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Dan Griffin

Posted 2 February 2016
by Dan Griffin

Claim your top level domain

 Top level domain names are the part after the full stop such as, .gov or .org.

The top level domain name is now expanding beyond countries, government departments and organisations into more than 540 individual words such as .shop .energy or .law that will increase the number of domain names available.

As each domain name becomes available, a ‘sunrise period’ of between 30-60 days is provided where businesses with existing similar registered trade-marks to the domain name are able to obtain the domain. After the sunrise period comes the ‘land rush’ a free for all where the domain names become open to anyone.

There are fears that this will greatly expand the opportunity for cyber squatters to acquire website URLs that appear remarkably similar to legitimate businesses. This poses the risk that cyber squatters may:

  • Pass themselves off as the legitimate business
  • Hold legitimate businesses to ransom by threatening to publish inappropriate content or air grievances online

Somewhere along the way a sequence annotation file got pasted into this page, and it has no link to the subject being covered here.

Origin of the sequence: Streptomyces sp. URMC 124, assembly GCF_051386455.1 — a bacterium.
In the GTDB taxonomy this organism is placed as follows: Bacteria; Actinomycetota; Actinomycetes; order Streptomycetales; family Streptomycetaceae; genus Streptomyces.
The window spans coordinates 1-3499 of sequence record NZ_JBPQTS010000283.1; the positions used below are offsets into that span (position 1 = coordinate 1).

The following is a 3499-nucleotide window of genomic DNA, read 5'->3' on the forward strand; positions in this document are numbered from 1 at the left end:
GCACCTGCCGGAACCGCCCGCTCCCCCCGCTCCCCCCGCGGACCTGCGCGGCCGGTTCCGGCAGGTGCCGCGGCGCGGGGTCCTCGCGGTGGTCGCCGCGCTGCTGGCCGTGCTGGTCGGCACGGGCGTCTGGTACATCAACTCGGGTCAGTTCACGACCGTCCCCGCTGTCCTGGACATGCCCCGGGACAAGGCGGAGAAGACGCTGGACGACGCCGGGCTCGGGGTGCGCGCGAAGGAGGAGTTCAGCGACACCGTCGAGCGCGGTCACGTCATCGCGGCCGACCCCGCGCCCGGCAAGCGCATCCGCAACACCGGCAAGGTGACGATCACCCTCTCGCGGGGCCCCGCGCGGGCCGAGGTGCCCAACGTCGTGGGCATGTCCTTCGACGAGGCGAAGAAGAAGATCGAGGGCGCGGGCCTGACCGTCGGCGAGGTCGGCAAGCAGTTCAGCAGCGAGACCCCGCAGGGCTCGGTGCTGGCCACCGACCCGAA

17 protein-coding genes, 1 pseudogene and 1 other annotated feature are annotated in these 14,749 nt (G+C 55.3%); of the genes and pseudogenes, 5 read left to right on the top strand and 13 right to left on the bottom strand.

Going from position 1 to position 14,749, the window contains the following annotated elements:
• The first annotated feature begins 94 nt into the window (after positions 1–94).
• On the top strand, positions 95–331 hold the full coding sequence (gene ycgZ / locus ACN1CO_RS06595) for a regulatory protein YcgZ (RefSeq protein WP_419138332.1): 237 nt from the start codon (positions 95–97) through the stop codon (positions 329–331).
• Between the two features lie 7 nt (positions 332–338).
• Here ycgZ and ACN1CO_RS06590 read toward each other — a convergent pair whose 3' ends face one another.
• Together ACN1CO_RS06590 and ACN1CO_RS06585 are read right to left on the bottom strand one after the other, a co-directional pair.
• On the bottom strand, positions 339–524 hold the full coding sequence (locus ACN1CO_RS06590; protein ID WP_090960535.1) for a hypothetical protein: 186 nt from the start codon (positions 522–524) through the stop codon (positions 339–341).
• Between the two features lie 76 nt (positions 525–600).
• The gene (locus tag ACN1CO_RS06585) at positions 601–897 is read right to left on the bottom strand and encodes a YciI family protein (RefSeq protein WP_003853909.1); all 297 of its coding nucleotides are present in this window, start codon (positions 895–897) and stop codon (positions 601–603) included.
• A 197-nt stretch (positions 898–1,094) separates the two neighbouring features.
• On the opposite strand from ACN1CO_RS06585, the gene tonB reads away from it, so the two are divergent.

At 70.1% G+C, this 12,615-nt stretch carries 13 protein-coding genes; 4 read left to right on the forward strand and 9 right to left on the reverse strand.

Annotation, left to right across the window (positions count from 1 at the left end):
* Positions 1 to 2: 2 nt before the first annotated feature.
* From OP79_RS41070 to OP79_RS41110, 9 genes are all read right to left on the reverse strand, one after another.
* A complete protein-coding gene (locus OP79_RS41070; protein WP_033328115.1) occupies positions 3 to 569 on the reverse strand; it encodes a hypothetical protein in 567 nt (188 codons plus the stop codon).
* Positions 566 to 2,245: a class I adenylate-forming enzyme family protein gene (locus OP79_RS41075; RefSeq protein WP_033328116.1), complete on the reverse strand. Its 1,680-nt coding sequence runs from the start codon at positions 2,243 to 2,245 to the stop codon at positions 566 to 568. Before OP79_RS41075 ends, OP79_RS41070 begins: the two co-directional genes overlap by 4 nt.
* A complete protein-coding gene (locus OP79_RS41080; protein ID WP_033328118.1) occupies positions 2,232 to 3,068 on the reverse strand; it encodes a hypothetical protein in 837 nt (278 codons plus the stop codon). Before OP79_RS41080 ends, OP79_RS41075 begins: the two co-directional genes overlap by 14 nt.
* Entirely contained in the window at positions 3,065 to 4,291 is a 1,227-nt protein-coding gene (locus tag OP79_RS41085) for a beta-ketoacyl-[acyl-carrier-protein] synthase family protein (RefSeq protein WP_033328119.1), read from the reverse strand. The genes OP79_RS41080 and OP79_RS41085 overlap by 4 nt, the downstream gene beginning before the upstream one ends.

• Demand large sums to transfer the domain to the legitimate business

In addition, other legitimate businesses that happen to have a similar name may simply get in first with a registration.

There is a quasi-legal process established by ICANN the organisation set up to deal with domain name disputes which can avoid the need for court action. In order to succeed in that process the business complaining of cybersquatting needs to prove sufficient interest in the domain name complained of.

Owners of trademarks will find it much easier to succeed in ICANN’s dispute resolution process if they can prove their trademark is identical or confusingly similar to the domain name they are complaining about.

Without a trademark the only option is to prove that you have generated sufficient good will and reputation in the name that the owner of the infringing domain name is passing themselves off as your business. This is much more difficult to prove and requires evidence.

If the dispute resolution process fails then the only remaining option is a similar action in the courts, which will be much more expensive and time consuming.

To claim your top level domain name and prevent someone else registering it, the first step is do a WHOIS search (the ICANN website has a free tool) to see if it has already been registered and who owns it. If the domain is available then accredited registrars will compete on price to offer the domain.

For all queries on copyright issues, contact our Intellectual Property team at Tozers Solicitors on
01392 207020 or email






Photo by: Fancycrave1

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About the author

Dan Griffin

Dan Griffin

Associate and Solicitor

Associate within commercial litigation